All the world’s a stage,
And all the men and women merely players;
As the two paladins of Sri Lanka cricket bow down from their illustrative careers, it is hard holding back your urge to obsess retrospectively on what they have given not only to cricket but also to Sri Lanka.
It takes a partnership to concoct a great product. Ernesto Guvera had Alberto Granado alongside him in his famous motorcycle journeys. Steve Jobs was accompanied by Steve Wozniac as they built the circuits for the Apple computers. When Google was born in a garage in the USA, it was two men- Larry Page and Sergey Brin who were smirking at what they had sired.
Unlike ends attract each other. Opposite charges stick together. It was the alliance between two dissimilar people from similar backgrounds that helped Sri Lanka both as a cricket team and as a nation find its true national identity.
Mahela was already the vice-captain of the team when Sanga pushed out Kaluwitharana as the national side’s wicket keeper in 2000. The right hander was from Nalanda College- one of the two biggest Buddhist institutions in the country. Kumar was from Trinity College- one of the many missionary schools built during the British rule.
Both of their families were affluent and erudite. Mahela was a prodigy even during his childhood days. His games for his school filled stadiums to the brink. Sangakkara, on the other hand, had interests that ran the gamut. He was a violinist, a national badminton champion at under 15 level, a national tennis champion at under 15 level and his school team’s wicket keeper batsman.
In the face of being the uncrowned princes of Sri Lanka, both of them had a morbid teen-age. Mahela lost his younger brother Dishal to brain cancer that would leave a lasting scar in his cricketing career. His partner in crime in cricket was no more. May be that is what made him bond so well with Kumar Sangakkara to compilea brotherhood the cricketing fairy tales never saw.
Sanga grew up among riots and violence. The JVP insurgents in the central of Sri Lanka ripped through the lives of innocents trying to have the gigantic hills of Sri Lanka under the control of bullets and guns. The highest run scorer for Sri Lanka’s home became a sanctuary for refugees and was accommodating everyone despite the dire situation and the risk involved.
Perhaps, it is that experience of death, riots and violence that helped both the stalwarts empathize with the war ravaged land and help them heal. They were never distant from the ordinary people of Sri Lanka despite the lack of media attention the celebrities in Sri Lanka receive. They were one of the firsts to set on an expedition to provide reliefs when the gigantic waves from Indian Ocean turned the eastern and southern costs into debris. It was they who ran first to the north to help reconcile when the tentacles of war and violence was finally expurgated.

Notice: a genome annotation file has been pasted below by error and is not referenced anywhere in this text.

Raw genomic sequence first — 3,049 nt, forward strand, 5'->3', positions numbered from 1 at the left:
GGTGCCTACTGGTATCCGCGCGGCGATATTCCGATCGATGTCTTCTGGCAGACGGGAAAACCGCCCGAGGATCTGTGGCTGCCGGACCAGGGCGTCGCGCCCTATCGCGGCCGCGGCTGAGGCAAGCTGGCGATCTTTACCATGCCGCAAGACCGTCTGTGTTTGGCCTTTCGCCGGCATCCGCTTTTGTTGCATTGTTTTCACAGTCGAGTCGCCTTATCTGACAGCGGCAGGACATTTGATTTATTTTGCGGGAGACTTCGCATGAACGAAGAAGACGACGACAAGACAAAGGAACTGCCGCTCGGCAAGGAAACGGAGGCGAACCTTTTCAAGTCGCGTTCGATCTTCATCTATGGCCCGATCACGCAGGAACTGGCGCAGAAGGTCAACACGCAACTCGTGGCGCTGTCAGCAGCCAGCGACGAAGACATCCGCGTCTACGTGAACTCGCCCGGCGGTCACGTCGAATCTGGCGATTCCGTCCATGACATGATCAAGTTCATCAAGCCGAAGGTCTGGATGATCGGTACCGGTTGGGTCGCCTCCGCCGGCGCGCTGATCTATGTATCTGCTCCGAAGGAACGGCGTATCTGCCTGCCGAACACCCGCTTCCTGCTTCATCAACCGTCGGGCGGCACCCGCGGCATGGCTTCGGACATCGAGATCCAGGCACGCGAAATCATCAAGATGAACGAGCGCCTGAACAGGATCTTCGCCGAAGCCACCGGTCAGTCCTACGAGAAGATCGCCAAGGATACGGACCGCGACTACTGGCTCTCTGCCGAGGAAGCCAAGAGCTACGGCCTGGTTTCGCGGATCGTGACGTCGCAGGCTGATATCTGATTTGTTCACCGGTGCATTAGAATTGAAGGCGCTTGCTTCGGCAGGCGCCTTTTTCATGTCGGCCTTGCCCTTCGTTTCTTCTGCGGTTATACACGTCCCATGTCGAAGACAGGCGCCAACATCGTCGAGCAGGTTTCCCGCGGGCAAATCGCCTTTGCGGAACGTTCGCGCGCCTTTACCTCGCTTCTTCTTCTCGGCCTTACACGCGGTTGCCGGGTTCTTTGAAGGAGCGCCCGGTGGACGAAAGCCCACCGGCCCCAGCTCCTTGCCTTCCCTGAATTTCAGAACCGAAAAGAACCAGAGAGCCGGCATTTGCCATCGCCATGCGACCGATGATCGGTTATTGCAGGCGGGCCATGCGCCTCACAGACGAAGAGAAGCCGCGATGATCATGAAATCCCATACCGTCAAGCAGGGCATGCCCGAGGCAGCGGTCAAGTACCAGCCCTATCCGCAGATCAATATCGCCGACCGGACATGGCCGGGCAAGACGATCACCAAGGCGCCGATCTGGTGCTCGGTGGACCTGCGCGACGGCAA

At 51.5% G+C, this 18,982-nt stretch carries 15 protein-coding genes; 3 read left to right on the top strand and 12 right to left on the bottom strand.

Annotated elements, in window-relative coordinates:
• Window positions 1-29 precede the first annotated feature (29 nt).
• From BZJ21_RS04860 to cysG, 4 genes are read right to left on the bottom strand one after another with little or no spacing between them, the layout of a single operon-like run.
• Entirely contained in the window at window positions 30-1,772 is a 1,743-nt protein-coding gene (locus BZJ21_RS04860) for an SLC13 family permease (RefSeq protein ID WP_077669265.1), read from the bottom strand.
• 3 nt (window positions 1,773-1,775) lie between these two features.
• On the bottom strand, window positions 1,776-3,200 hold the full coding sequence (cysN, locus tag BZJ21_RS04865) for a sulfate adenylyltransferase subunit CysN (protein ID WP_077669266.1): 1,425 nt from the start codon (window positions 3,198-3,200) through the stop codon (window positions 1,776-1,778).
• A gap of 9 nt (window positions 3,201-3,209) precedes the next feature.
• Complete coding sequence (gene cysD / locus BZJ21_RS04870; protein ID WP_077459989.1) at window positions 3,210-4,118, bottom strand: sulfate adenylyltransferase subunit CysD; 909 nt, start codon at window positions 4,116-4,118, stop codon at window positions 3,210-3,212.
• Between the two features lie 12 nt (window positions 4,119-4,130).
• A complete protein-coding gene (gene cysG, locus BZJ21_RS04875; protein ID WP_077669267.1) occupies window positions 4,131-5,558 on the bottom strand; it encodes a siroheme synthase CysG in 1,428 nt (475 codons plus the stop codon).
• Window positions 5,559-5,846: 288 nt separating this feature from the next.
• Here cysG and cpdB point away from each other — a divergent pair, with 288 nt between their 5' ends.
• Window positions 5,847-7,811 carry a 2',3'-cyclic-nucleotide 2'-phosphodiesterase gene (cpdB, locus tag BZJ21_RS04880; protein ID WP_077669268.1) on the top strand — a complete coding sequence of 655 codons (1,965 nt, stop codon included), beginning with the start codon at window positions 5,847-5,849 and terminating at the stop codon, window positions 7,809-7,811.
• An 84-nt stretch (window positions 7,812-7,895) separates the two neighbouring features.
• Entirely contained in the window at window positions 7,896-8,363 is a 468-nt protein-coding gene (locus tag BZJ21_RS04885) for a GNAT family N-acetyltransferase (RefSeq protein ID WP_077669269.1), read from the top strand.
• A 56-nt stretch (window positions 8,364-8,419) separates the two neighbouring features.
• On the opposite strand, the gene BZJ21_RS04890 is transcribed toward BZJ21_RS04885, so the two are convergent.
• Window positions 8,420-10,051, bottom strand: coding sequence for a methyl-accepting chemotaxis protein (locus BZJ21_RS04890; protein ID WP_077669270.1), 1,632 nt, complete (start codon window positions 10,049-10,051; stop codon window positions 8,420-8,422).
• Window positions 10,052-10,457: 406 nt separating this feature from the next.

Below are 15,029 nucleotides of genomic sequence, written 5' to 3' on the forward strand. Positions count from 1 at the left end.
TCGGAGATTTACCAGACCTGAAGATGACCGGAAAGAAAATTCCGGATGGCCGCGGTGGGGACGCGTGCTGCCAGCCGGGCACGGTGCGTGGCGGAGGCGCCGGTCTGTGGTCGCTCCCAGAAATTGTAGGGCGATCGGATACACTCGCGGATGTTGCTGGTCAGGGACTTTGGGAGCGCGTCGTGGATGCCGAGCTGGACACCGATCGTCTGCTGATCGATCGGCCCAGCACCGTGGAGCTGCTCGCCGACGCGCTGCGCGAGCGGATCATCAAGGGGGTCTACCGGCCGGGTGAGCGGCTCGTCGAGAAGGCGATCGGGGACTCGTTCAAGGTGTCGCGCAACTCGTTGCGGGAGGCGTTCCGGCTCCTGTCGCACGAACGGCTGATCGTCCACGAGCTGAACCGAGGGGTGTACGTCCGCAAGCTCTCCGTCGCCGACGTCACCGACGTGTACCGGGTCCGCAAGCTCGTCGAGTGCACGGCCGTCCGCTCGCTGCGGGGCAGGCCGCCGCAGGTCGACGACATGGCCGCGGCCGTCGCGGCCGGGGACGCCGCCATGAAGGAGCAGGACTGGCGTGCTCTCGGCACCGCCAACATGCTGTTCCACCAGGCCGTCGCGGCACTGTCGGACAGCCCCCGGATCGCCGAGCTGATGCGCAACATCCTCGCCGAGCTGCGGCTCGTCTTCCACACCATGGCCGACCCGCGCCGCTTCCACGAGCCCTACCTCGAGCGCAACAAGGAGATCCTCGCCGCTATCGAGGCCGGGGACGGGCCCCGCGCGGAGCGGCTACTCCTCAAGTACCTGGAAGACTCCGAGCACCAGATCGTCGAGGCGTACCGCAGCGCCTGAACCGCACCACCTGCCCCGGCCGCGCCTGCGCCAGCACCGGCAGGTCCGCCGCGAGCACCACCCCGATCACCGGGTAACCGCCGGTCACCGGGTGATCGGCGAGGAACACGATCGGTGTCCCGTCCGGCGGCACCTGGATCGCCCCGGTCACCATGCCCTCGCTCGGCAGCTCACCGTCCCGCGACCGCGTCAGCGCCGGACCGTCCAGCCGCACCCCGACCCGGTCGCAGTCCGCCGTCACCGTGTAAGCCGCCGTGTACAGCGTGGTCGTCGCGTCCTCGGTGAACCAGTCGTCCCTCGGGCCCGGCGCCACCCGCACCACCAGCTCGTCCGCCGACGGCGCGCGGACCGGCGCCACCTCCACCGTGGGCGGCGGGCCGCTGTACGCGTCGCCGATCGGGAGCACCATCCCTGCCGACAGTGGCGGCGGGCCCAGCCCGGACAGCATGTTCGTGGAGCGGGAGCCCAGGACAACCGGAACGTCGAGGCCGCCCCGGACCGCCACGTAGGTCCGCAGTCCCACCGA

Different personalities with different gameplans
As far as cricket was concerned, Mahela was the most talented. He was a free flowing, instinctive flair filled batsman. Sanga on the other hand was bereft of any talent but worked passionately harder towards cricket. Mahela was like a brilliant student who could score effortless hundreds in examinations with hardly any revisions, whereas Sangakkara was a hardworking student who would answer all the past paper questions, write down probable questions and try answering them before walking in to an exam hall.
The elegant right hander was completely Sri Lankan in his batting. Always trying to attack, always looking to dominate attacks, listening to his heart and playing by his instincts. The south paw was completely un-Sri Lankan in his approach to batting.
The team had been almost akin to a family to the duumvirate. Sanga was more patronizing. He was the patron who would silently observe his juniors. He was distant and aloof, smiling sarcastically during crunch situations as if he could foresee what would happen. The eloquent cricketer was always severe when relaying advices. The glower and fingers pointing at you almost reminds you of your father’s advices. That was not a harsh act, instead an act of endearment. The love for the juniors and the care he takes, turns into his penchant to harbour and harness them that end up in long lectures during the middle.
Mahela, meanwhile was more like a matron. Never shy to run up to a junior, clutch and ruffle his hairs and shake his shoulders going overboard in his discourse of encomium. He had a very good pair of eyes in spotting talents. You always get a lesson on how to groom a youngster when you see Mahela batting with a youngster. It is the very brotherhood that he engendered with the youngsters that made the team call him Maiya, a portmanteau of Mahela and Aiya, the latter meaning elder brother.